Improper Resource Shutdown or Release

The program does not release or incorrectly releases a resource before it is made available for re-use.


Description

When a resource is created or allocated, the developer is responsible for properly releasing the resource as well as accounting for all potential paths of expiration or invalidation, such as a set period of time or revocation.

Demonstrations

The following examples help to illustrate the nature of this weakness and describe methods or techniques which can be used to mitigate the risk.

Note that the examples here are by no means exhaustive and any given weakness may have many subtle varieties, each of which may require different detection methods or runtime controls.

Example One

The following method never closes the new file handle. Given enough time, the Finalize() method for BufferReader should eventually call Close(), but there is no guarantee as to how long this action will take. In fact, there is no guarantee that Finalize() will ever be invoked. In a busy environment, the Operating System could use up all of the available file handles before the Close() function is called.

private void processFile(string fName)
{
  BufferReader fil = new BufferReader(new FileReader(fName));
  String line;
  while ((line = fil.ReadLine()) != null)
  {
    processLine(line);
  }
}

The good code example simply adds an explicit call to the Close() function when the system is done using the file. Within a simple example such as this the problem is easy to see and fix. In a real system, the problem may be considerably more obscure.

private void processFile(string fName)
{
  BufferReader fil = new BufferReader(new FileReader(fName));
  String line;
  while ((line = fil.ReadLine()) != null)
  {
    processLine(line);
  }
  fil.Close();
}

Example Two

This code attempts to open a connection to a database and catches any exceptions that may occur.

try {
  Connection con = DriverManager.getConnection(some_connection_string);
}
catch ( Exception e ) {
  log( e );
}

If an exception occurs after establishing the database connection and before the same connection closes, the pool of database connections may become exhausted. If the number of available connections is exceeded, other users cannot access this resource, effectively denying access to the application.

Example Three

Under normal conditions the following C# code executes a database query, processes the results returned by the database, and closes the allocated SqlConnection object. But if an exception occurs while executing the SQL or processing the results, the SqlConnection object is not closed. If this happens often enough, the database will run out of available cursors and not be able to execute any more SQL queries.

...
SqlConnection conn = new SqlConnection(connString);
SqlCommand cmd = new SqlCommand(queryString);
cmd.Connection = conn;
conn.Open();
SqlDataReader rdr = cmd.ExecuteReader();
HarvestResults(rdr);
conn.Connection.Close();
...

Example Four

The following C function does not close the file handle it opens if an error occurs. If the process is long-lived, the process can run out of file handles.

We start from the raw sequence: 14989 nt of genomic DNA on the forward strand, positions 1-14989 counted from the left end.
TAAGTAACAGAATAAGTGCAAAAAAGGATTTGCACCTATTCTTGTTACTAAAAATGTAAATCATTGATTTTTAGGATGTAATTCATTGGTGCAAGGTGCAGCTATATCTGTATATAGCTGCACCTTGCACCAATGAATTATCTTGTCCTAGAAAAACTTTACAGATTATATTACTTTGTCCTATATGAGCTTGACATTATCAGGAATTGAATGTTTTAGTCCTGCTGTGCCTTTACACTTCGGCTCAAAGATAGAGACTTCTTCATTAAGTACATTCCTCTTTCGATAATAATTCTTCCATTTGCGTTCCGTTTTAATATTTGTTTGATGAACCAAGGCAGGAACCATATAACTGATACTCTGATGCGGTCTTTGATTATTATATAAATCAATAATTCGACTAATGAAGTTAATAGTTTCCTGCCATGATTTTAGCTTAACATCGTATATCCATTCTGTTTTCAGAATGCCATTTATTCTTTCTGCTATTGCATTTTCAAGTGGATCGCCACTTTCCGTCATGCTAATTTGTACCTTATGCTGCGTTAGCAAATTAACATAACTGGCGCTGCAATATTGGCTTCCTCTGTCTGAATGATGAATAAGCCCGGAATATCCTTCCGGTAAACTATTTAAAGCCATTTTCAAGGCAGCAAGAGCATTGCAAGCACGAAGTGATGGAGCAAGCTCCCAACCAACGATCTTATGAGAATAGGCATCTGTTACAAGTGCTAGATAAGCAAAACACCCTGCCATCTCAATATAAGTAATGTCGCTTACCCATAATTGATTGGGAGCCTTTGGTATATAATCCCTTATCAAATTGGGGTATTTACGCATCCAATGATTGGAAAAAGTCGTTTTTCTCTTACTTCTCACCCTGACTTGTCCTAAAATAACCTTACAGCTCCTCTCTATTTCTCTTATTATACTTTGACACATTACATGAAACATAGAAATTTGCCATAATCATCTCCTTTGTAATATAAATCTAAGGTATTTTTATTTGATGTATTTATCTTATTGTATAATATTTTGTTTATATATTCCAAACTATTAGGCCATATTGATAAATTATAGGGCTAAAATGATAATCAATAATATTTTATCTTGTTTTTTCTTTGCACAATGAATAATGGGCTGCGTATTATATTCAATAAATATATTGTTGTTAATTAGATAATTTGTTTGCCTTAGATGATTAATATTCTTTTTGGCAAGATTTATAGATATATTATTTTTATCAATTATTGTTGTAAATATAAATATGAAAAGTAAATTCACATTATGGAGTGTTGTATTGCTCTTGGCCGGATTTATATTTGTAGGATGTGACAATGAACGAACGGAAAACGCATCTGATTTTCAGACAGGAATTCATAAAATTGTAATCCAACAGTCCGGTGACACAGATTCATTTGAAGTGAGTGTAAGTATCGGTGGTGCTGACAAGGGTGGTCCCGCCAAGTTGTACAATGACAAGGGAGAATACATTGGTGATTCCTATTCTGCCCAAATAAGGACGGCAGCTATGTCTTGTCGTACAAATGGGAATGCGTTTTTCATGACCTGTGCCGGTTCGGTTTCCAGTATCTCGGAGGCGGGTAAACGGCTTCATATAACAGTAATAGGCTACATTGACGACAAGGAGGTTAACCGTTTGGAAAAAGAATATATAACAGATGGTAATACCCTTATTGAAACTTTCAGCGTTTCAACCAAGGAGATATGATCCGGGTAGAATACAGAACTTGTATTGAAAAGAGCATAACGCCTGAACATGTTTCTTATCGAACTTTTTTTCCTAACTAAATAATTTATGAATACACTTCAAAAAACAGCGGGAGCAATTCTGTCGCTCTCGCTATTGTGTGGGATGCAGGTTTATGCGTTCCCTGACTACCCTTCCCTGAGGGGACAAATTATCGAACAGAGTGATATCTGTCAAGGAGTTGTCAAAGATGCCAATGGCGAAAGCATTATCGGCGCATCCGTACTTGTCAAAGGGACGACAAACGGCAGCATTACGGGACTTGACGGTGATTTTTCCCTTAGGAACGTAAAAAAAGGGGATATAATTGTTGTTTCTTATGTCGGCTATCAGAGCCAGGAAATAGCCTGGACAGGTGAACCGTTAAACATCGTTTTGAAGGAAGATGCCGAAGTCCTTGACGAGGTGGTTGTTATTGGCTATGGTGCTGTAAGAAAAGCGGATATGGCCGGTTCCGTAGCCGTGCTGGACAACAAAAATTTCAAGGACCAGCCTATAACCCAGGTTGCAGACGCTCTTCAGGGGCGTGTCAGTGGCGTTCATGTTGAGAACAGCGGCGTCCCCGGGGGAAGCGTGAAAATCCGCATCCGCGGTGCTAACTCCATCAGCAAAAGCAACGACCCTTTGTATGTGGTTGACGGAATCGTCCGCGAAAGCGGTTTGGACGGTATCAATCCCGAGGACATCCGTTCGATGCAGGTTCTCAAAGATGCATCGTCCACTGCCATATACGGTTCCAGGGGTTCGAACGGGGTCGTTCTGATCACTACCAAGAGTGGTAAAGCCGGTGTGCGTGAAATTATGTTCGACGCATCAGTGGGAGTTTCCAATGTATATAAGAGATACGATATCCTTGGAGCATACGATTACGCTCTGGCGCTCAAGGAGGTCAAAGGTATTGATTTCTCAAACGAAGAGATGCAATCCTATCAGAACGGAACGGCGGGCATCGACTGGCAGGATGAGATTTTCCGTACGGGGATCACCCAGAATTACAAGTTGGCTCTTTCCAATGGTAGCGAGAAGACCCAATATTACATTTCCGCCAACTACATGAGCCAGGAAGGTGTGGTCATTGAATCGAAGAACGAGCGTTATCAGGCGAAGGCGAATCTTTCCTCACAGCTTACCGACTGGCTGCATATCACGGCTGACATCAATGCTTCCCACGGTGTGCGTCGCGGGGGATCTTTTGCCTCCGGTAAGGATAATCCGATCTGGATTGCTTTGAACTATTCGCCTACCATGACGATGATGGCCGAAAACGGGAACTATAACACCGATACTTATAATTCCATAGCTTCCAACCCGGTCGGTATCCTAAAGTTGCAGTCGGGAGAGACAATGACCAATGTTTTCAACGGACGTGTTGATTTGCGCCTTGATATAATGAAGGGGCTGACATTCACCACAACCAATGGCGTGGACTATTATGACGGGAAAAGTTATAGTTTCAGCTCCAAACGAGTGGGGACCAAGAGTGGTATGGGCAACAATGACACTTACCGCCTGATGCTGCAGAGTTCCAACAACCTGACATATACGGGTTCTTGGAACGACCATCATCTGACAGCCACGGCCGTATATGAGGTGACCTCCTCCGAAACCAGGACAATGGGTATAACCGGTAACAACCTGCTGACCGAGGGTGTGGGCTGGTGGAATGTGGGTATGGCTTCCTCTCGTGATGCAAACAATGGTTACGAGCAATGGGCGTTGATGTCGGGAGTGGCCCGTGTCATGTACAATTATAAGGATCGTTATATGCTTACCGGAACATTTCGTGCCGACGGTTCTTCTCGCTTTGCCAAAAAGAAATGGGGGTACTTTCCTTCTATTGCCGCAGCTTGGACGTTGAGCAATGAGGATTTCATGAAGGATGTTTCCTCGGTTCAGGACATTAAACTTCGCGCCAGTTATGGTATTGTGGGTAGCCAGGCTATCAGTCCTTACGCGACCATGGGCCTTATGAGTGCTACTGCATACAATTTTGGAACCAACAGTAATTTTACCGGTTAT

int decodeFile(char* fName) {

  char buf[BUF_SZ];
  FILE* f = fopen(fName, "r");
  if (!f) {
    printf("cannot open %s\n", fName);
    return DECODE_FAIL;
  }
  else {

    while (fgets(buf, BUF_SZ, f)) {
      if (!checkChecksum(buf)) {
        return DECODE_FAIL;
      }
      else {
        decodeBlock(buf);
      }
    }

  }
  fclose(f);
  return DECODE_SUCCESS;

}

Example Five

In this example, the program does not use matching functions such as malloc/free, new/delete, and new[]/delete[] to allocate/deallocate the resource.

class A {
  void foo();
};
void A::foo(){
  int *ptr;
  ptr = (int*)malloc(sizeof(int));
  delete ptr;
}

Example Six

In this example, the program calls the delete[] function on non-heap memory.

class A{
  void foo(bool);
};
void A::foo(bool heap) {
  int localArray[2] = {
    11,22
  };
  int *p = localArray;
  if (heap){
    p = new int[2];
  }
  delete[] p;
}

See Also

CISQ Quality Measures - Efficiency

Weaknesses in this category are related to the CISQ Quality Measures for Efficiency. Presence of these weaknesses could reduce the efficiency of the software.

CISQ Quality Measures - Security

Weaknesses in this category are related to the CISQ Quality Measures for Security. Presence of these weaknesses could reduce the security of the software.

CISQ Quality Measures - Reliability

Weaknesses in this category are related to the CISQ Quality Measures for Reliability. Presence of these weaknesses could reduce the reliability of the software.

Comprehensive CWE Dictionary

This view (slice) covers all the elements in CWE.

CISQ Data Protection Measures

This view outlines the SMM representation of the Automated Source Code Data Protection Measurement specifications, as identified by the Consortium for Information & So...

Weaknesses for Simplified Mapping of Published Vulnerabilities

CWE entries in this view (graph) may be used to categorize potential weaknesses within sources that handle public, third-party vulnerability information, such as the N...


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